The future used to look so good. What happened once we got here?

    Oh, that’s right. Obama, and his vision of central control and individual and national mediocrity.

    No wonder Trump was able to win with his slogan “Making America Great Again!”

  • wayne

    The Archive has good stuff– highly recommend.

    Interesting short commentary which illustrates the difference between “projecting the present, into the future,” and “predicting the future.”

    Joseph Barbera on “The Jetsons”

  • Joe

    Edward and Wayne, here is video of a flying car from the late 1950’s
    At 3.53 seconds it’s airborne, the trouble with flying cars is that they do neither very well, they don’t fly so nice and they don’t drive so nice. Flying cars will remain the domain of the very well to do.

  • wayne

    This also reminds me of the car-boat–The Amphicar.

  • Cotour

    There are modern versions of this auto / plane vehicle, IMO they are for the most part are totally useless and exercises in non functional fantasy. There are however newer versions of personal air transportation vehicles that by using new technology and materials are actual viable candidates for real functional VTOL machines.

    The Moller air car was the first serious attempt at achieving the goal IMO but will now be surpassed by these new more achievable design concepts that will actual be on the market sooner rather than later.

  • wayne

    Does anyone remember, all the phony-baloney genetics stuff the commies bought into?

  • Cotour

    He seems to reject the concept of adaptation of an organism to its environment. What must it have been like to go from a star to become disfavored by Stalin?

    “The organism and the conditions required for its life are an inseparable unity. Different living bodies require different environmental conditions for their development. By studying these requirements we come to know the qualitative features of the nature of organisms, the qualitative features of heredity. Heredity is the property of a living body to require definite conditions for its life and development and to respond in a definite way to various conditions.[7]”

  • wayne

    to clarify slightly– Stalin loved Lysenko. Nobody challenged Lysenko (and lived) until after Stalin died.

    Totally off the wall;

    For my entry in the “All-time Ever, Bizzaro-World, Commie Pseudo-Science propaganda” Stuff:
    [This is Extremely Disturbing. It’s all fake, but it’s disturbing. Pure commie lies with a veneer of “science.” They even sucked-in a noted (real) scientist, J.B.S. Haldane, to make it sound even better.]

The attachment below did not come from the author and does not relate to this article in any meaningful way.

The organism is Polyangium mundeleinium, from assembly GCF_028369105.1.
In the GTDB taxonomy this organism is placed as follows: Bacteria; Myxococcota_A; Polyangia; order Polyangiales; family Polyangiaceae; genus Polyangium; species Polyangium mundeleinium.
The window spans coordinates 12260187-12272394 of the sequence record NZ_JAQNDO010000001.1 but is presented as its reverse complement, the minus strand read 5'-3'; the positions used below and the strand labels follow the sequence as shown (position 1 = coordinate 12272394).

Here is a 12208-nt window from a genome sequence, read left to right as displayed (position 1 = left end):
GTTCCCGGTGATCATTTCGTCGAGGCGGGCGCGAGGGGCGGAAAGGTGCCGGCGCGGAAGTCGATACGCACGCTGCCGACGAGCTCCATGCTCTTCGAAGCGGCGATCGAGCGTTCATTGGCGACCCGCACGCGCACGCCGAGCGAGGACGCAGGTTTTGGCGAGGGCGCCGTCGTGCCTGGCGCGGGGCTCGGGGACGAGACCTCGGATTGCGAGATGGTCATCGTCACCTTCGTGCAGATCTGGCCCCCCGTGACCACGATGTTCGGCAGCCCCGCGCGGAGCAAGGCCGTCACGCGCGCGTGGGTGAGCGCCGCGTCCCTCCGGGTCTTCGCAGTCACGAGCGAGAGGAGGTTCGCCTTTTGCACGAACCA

“Experiments in the Revival of Organisms”
    “Techfilm Studio, Moscow”
    (19:32 B&W)

  • Edward

    I forgot to mention that Obama also wanted to control the weather/climate, just as the film strip said that the Soviet’s did.

    Lysenko is an interesting topic, and I have a friend who uses his name as a verb, especially when talking about global warming.

    Norman Borlaug is a better example of scientific agricultural advancement. Not only was he not a government stooge with pseudo-science, as Lysenko was, but he actually (not politically) advanced agriculture in ways that now feed billions more people than could have been imagined, back in those days. That is the advantage of genetically modifying food. Today, many people pretend to be frightened of such foods, perhaps not realizing that they have eaten nothing but genetically modified foods their entire lives.

    Nice video. I think I saw a video of that car being transformed at the Reno Air Show, where he mentioned he was going next. The trouble that I usually talk about with flying cars is not performance or cost, as the pickup truck also leaves much to be desired as a car or as a truck, though it is popular because it is still useful as both at a low cost. I usually talk about safety.

    A car with maintenance problems only has to pull over to the side of the road, a quick, relatively safe action, but a flying car has to descend for a few precious minutes before it can land anywhere, minutes during which a problem can turn disastrous, and there are areas without a lot of good places to set down, such as mountains and forests. Thus, owners of flying cars will have to keep them maintained like an airplane, not like most of us keep our cars maintained. After all, did you take your car in for its latest routine 15,000-mile servicing? Me neither.

    Thus a flying car will still cost about as much as an airplane, but as you mentioned, it won’t have the nice performance as either an airplane or a car.

    The reality of having a flying car does not live up to the fantasy.

    I think you are right, Joe. For quite some time, it will only be the well to do who own flying cars. For many products, the well to do are the early adopters, and the rest of us get them as the price decreases. This didn’t happen with flying cars over the past half century, and I don’t foresee it happening in the next half century, either.

    However, we are still better off with our ground cars than our ancestors were with their horses and buggies, if they could afford them.

    Now, if only we can figure out how influence the weather …